Misdiagnosis or Failure to Diagnose in Jersey County

When a doctor fails to identify a medical condition, this is considered a misdiagnosis. He may have missed the diagnosis entirely, given a wrong diagnosis, delay in diagnosing the disease, failure to recognize changes, or aggravating an existing condition while treating the new symptoms. The doctor may partially diagnose the illness properly and fail to realize there is more to the disease.

Failure to diagnose is identifiable as a failure to treat a patient when they should have. You can also identify failure to diagnose when a doctor fails to make an obvious diagnosis.

A misdiagnosis or failure to diagnose in Jersey County does not automatically mean you have a case for medical malpractice. Speak to an experienced lawyer about the viability of your potential claim.

Causes of Misdiagnosis

Doctor Negligence

Even when a doctor gives reasonable care and follows all the correct procedures, there is still a chance they will misdiagnose your condition.

To determine whether a doctor was negligent, you must investigate the doctor’s differential diagnostic method. A doctor usually makes a preliminary evaluation which he then uses to make a list of diagnoses. A medical technician tests diagnoses in order of their probability and their strength determined by additional medical examination.

If you want to prove that a doctor was negligent, you must also prove that a doctor with similar credentials and under similar conditions would have made the correct diagnosis.

Erroneous Diagnostic Tests

Sometimes, the doctor will make a wrong decision that fits the diagnostic tests. Diagnostic tests do not always give accurate results, and these lead to misdiagnosis.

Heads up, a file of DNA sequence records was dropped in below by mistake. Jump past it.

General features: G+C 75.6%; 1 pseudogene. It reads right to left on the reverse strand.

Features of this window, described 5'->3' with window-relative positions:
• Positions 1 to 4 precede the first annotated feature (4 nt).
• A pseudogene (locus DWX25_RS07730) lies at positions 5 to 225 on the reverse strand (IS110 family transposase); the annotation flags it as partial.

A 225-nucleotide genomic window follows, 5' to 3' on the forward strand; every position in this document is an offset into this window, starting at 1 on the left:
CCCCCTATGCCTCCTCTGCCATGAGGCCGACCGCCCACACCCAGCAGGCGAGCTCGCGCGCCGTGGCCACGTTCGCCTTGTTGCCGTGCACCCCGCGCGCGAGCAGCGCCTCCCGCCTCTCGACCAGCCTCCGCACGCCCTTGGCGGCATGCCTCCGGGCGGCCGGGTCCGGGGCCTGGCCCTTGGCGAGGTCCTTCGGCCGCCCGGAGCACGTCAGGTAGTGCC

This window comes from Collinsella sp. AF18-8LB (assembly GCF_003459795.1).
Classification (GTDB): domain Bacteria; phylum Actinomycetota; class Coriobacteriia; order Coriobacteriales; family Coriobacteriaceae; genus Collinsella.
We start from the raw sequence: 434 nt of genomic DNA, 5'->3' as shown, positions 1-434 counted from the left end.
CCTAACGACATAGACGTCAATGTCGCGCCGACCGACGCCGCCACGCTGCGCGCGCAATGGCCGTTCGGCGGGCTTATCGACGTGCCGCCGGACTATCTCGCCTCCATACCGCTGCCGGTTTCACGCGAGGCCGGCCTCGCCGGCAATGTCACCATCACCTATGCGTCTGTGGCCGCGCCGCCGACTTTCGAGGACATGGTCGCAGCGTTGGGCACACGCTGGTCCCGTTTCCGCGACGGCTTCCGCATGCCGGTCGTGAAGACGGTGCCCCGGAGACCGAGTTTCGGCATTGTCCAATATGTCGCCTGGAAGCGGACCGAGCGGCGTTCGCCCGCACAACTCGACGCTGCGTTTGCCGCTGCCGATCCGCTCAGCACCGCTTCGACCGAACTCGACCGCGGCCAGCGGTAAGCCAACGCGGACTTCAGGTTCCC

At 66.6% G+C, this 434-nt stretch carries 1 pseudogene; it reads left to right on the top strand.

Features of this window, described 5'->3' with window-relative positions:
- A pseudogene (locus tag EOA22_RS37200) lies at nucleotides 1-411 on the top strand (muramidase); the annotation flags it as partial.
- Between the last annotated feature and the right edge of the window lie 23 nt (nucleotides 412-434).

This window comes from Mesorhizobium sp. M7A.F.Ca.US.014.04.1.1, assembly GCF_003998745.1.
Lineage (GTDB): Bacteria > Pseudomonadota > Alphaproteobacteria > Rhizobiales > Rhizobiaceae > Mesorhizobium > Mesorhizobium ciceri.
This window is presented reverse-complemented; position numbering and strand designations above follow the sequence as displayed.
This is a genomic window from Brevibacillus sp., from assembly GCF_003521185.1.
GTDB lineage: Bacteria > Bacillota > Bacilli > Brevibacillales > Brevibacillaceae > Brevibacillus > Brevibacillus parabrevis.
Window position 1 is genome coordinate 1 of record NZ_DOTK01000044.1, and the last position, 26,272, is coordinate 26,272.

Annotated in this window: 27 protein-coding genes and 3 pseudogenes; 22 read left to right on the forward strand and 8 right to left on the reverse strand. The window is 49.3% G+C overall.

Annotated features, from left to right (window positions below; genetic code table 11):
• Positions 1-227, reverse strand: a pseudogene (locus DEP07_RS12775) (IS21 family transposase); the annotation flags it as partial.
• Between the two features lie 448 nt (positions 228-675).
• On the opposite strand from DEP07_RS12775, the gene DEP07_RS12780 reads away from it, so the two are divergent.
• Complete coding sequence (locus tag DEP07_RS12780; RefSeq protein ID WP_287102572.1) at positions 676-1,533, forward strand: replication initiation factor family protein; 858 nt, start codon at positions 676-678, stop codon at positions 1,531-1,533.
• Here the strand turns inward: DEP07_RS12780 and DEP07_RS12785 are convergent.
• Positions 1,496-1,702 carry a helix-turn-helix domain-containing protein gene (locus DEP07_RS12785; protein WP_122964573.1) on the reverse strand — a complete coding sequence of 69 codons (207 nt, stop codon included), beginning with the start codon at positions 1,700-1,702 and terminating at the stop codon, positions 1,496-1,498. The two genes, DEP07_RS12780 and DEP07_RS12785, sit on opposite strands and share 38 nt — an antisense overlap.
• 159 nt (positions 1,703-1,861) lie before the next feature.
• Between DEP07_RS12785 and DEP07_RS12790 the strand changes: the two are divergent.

Inaccurate results can be a result of:

  • Faulty diagnostic equipment.
  • Human error: A survey conducted by the Agency for Healthcare Research Quality shows about 44% of diagnostic errors result from human error. The study surveyed 300 doctors and 22 hospitals.

Types of Medical Diagnostic Errors

Some of the diagnostic mistakes made are:

Delayed Diagnosis

The doctor takes an unusually long time making a diagnosis. Even when the diagnosis is correct, it may come after a lot of suffering and may even be too late to help.

Failure to Diagnose a Related Disease

The doctor may have diagnosed the correct illness but missed a related disease. A related disease may have a high probability of incidence with the primary condition; they often go hand in hand.

Failure to Recognize Complications

The doctor may fail to identify complications that aggravate the condition or illness.

Wrong Diagnosis

The doctor diagnoses the wrong illness and proceeds to treat it. An example commonly cited is when a diagnoses cancer to a cancer-free patient.

Call a Jersey County Lawyer for Misdiagnosis or Failure to Diagnose

If you are unfortunate to have received a misdiagnosis and it resulted in harm, you can seek compensation from either the doctor or the medical facility for medical malpractice.

In Illinois, if you suspect that your case is a medical malpractice case, you can consult a lawyer with medical malpractice experience. You must file a medical malpractice lawsuit within two years of the incident in the State of Illinois. The two-year time limit helps protect doctors, medical personnel, and medical institutions from fear. Lawsuits for misdiagnosis or failure to diagnose in Jersey County can take a long time to manage effectively, are complex, and are highly complicated. Call our firm for dedicated assistance.